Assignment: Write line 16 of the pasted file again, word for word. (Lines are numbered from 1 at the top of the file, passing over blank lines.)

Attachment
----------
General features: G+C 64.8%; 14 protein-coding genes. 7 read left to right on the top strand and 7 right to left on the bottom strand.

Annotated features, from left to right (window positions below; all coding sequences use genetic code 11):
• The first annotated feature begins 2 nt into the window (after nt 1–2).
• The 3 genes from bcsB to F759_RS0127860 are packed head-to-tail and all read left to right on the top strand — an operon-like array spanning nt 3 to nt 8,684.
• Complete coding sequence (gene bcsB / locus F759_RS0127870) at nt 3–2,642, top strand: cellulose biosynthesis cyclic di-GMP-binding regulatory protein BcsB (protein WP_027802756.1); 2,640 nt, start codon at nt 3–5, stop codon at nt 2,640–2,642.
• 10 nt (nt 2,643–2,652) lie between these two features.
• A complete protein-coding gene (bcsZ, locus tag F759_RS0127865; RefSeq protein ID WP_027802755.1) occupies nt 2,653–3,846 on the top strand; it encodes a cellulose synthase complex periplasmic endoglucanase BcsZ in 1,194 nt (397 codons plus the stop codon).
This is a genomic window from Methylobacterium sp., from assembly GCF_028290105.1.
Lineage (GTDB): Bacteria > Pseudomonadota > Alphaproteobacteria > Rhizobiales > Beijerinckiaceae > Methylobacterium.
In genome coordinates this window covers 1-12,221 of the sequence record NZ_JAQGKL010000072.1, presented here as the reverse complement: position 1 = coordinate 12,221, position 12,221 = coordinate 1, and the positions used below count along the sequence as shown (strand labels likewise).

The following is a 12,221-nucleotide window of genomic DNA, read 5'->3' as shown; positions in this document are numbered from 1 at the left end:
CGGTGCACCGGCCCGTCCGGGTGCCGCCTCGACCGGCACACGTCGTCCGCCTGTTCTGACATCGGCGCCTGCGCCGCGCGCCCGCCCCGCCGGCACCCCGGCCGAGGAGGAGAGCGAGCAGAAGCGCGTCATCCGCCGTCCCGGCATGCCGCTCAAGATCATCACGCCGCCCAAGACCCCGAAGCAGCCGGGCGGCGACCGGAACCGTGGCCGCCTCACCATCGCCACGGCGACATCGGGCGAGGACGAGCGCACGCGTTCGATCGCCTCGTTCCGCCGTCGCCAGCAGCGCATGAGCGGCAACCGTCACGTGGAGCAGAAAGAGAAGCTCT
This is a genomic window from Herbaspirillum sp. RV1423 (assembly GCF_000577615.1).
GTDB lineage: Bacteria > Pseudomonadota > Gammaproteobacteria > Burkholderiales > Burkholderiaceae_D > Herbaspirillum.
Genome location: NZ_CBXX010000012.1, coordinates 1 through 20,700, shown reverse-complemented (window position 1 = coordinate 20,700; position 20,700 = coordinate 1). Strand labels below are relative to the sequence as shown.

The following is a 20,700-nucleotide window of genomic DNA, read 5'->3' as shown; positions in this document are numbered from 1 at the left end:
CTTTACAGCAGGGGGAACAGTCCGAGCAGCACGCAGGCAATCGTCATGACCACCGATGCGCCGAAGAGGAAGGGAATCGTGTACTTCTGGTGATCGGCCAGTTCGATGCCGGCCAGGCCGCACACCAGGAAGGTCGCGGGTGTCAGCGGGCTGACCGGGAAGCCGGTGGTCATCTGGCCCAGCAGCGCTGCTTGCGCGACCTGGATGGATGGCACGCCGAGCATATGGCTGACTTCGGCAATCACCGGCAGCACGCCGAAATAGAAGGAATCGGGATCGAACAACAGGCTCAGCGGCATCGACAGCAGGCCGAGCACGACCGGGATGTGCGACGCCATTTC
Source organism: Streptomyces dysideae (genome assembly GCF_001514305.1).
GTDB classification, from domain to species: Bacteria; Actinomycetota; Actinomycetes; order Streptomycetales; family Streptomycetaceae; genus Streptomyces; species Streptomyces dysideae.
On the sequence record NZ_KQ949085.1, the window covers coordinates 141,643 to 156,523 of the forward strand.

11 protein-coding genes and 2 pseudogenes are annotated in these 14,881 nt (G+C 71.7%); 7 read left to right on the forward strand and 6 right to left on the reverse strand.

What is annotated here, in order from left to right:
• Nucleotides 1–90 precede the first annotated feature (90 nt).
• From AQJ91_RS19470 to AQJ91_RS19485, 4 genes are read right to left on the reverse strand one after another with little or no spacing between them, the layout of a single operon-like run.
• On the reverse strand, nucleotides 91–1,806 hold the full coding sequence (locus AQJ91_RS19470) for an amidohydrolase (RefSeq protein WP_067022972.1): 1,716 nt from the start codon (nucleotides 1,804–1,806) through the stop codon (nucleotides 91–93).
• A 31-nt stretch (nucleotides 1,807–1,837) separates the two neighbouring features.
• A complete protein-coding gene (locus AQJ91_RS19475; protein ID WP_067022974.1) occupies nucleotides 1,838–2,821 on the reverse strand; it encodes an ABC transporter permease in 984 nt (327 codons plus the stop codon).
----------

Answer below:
The following is a 20,700-nucleotide window of genomic DNA, read 5'->3' as shown; positions in this document are numbered from 1 at the left end: